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Nvidia CEO Jensen Huang has unveiled a new souped-up variant of its $3,000 Titan V GPU, which the company launched last year and billed as the most powerful PC GPU ever.
Huang unveiled the 'Titan V CEO Edition' at the Computer Vision and Pattern Recognition conference in Salt Lake City, Utah, where he gave away 20 of the cards to AI researchers working on robotics and autonomous driving projects. And for now, these are the only people in the world who can get their hands on this limited edition model.
The Titan V is Nvidia's most powerful PC GPU, but while gamers may drool over its power, the $3,000 board is aimed primarily at researchers and scientists. The Titan V is built on Nvidia's Volta technology and features its Tensor cores.
Nvidia hasn't revealed pricing for the limited edition model, but AnandTech has detailed specs that suggest if it is released to retail, it may cost somewhere between the standard Titan V and Nvidia's much more expensive Tesla V100 GPUs.
But for now, the Huang-signed edition is a marketing stunt that lets Nvidia align the brand with AI research and distance it from gaming. According to Nvidia, Huang had them "specially made for AI researchers".
The standard Titan V features 12GB memory where as the CEO Edition features 32GB, while its deep-learning performance has increased from 110 teraflops to 125 teraflops.
It's also got a 4,096-bit memory bus width, compared with the standard 3,072-bit, and a 6MB rather than 4.5MB L2 Cache.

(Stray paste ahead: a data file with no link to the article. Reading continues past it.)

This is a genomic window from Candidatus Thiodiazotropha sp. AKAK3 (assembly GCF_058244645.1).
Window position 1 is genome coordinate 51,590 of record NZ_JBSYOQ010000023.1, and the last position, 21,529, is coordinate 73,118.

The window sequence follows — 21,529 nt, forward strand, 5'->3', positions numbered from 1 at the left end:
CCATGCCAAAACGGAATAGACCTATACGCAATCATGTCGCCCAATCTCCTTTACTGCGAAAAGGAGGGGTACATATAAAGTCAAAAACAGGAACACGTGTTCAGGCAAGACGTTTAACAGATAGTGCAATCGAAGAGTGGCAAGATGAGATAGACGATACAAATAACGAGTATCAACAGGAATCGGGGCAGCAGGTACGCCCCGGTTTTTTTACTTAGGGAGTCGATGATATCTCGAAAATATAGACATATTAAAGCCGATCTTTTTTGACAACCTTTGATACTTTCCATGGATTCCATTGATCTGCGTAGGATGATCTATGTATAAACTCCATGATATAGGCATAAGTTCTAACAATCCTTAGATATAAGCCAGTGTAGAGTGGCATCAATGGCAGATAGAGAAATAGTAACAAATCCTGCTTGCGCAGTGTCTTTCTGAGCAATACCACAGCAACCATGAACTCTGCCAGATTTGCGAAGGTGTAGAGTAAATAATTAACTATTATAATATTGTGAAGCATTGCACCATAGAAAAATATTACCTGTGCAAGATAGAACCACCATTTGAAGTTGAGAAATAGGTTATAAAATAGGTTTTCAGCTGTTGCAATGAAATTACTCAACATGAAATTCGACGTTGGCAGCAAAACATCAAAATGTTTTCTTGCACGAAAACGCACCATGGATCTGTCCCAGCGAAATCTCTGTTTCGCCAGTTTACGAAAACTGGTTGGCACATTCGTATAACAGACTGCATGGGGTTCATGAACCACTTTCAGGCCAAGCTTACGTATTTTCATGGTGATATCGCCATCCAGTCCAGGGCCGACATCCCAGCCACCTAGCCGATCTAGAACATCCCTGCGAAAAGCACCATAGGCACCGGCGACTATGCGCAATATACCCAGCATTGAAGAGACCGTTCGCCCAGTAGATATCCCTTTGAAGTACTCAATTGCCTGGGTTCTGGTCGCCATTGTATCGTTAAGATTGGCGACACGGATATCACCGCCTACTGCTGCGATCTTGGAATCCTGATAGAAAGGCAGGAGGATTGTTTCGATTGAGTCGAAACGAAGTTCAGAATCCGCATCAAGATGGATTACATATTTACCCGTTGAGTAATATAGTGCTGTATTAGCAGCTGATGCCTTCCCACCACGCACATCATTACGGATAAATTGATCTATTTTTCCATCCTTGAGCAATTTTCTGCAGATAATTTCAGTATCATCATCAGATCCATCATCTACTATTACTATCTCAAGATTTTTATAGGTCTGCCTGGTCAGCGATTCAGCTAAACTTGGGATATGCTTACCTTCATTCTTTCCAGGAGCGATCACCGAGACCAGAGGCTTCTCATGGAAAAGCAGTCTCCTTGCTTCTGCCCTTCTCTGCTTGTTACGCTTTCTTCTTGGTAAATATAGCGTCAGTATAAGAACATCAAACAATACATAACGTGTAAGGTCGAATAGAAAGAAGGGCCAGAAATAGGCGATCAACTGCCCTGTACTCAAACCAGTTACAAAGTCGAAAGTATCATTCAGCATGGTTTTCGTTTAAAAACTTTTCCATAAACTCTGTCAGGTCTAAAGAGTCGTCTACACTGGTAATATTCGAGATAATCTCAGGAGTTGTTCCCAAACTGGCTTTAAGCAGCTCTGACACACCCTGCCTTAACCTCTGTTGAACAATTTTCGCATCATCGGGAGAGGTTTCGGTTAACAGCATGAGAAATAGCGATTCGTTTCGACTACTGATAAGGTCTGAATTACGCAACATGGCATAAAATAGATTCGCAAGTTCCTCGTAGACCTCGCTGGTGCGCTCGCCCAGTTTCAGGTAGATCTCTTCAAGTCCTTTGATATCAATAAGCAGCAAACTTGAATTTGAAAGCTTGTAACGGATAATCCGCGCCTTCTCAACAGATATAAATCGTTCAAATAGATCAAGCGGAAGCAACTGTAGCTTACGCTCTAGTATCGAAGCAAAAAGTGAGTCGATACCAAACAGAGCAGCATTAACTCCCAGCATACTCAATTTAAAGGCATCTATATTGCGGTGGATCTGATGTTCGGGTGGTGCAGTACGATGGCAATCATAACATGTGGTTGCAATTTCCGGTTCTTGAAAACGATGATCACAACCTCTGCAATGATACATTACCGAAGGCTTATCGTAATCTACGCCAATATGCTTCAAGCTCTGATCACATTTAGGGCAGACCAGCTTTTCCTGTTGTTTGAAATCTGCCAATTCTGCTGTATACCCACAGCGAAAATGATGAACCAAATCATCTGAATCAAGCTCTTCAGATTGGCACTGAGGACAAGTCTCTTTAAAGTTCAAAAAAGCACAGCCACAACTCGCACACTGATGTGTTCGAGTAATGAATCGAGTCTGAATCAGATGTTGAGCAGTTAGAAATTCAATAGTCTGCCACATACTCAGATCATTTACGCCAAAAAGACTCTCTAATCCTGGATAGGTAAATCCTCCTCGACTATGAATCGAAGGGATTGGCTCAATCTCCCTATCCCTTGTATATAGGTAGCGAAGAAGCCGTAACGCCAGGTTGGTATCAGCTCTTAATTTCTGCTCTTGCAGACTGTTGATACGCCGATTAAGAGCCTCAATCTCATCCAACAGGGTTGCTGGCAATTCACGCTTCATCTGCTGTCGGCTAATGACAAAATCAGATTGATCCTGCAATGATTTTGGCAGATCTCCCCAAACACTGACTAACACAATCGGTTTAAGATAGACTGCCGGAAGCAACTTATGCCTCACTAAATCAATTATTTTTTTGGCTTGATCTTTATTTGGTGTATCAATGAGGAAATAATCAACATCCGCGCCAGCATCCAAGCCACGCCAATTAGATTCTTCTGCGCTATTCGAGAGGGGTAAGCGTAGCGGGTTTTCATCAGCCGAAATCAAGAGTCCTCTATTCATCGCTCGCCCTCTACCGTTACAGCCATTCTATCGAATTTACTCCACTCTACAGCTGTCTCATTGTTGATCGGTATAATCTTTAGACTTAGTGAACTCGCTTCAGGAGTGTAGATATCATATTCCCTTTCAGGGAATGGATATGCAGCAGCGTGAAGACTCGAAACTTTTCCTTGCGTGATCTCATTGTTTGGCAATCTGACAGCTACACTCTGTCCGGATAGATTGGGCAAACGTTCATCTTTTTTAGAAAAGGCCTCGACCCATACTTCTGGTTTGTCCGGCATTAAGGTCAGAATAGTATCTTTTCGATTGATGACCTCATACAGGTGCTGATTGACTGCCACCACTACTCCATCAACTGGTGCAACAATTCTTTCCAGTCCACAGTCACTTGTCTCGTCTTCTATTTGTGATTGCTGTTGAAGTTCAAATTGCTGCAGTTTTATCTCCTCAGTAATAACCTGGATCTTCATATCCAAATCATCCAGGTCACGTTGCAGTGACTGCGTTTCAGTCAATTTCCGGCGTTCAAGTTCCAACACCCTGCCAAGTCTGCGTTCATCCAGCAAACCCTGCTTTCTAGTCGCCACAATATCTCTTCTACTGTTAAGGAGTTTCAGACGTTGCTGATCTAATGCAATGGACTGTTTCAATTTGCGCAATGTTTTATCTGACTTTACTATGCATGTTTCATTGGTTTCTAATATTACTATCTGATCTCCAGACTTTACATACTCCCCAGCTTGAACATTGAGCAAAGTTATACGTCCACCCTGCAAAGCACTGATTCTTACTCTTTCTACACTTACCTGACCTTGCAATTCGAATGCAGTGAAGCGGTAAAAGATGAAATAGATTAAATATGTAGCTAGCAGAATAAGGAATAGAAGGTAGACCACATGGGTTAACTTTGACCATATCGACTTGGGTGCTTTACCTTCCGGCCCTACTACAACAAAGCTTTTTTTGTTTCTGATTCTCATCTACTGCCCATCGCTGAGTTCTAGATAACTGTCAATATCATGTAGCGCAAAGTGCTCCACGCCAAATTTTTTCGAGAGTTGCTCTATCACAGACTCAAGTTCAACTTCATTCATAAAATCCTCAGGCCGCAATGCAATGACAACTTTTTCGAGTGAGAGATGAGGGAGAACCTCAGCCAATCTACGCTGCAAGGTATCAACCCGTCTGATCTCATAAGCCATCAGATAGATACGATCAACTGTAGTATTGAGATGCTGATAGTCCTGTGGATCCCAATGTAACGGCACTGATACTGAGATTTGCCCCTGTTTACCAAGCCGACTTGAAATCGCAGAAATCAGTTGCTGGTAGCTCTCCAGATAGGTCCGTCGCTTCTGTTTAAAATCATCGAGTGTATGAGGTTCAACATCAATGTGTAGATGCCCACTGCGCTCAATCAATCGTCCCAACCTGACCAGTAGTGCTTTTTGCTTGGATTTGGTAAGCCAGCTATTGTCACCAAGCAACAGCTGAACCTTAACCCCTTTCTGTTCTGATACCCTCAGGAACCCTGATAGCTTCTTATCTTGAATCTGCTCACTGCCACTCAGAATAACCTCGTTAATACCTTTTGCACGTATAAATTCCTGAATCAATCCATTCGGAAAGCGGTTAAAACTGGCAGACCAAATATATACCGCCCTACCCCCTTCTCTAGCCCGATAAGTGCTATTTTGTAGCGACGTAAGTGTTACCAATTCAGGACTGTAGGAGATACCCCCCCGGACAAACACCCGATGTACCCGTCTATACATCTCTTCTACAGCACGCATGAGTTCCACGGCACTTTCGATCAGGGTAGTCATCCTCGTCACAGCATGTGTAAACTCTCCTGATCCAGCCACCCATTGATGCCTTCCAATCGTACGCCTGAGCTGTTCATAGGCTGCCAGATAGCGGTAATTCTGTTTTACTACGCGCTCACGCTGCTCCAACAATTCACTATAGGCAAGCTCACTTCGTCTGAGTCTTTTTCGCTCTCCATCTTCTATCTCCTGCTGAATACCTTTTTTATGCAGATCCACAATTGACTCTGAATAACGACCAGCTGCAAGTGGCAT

As AnandTech notes, the beefed-up Titan V CEO Edition's performance on paper is a lot closer to that of the roughly $10,000 Tesla V100 cards.
The CEO Edition also appears to be using Nvidia's new 8-Hi HBM2 memory stacks found in the 32GB Tesla cards.
The question now is whether and when Nvidia will release the product to retail, given the effort it expended to create this special edition Titan V card.
The giveaway cards went to researchers from the Chinese Academy of Science, DFKI, Peking University, Stanford University, Tsinghua University, University of Toronto, University of Tokyo, and University of Washington.
"There's all kinds of research being done here," Huang said. "As someone who benefits from your work, as a person who is going to enjoy the incredible research you guys do -- solving some of the world's grand challenges -- and to be able to witness artificial intelligence happen in my lifetime, I want to thank all of you guys for that. You guys bring me so much joy."
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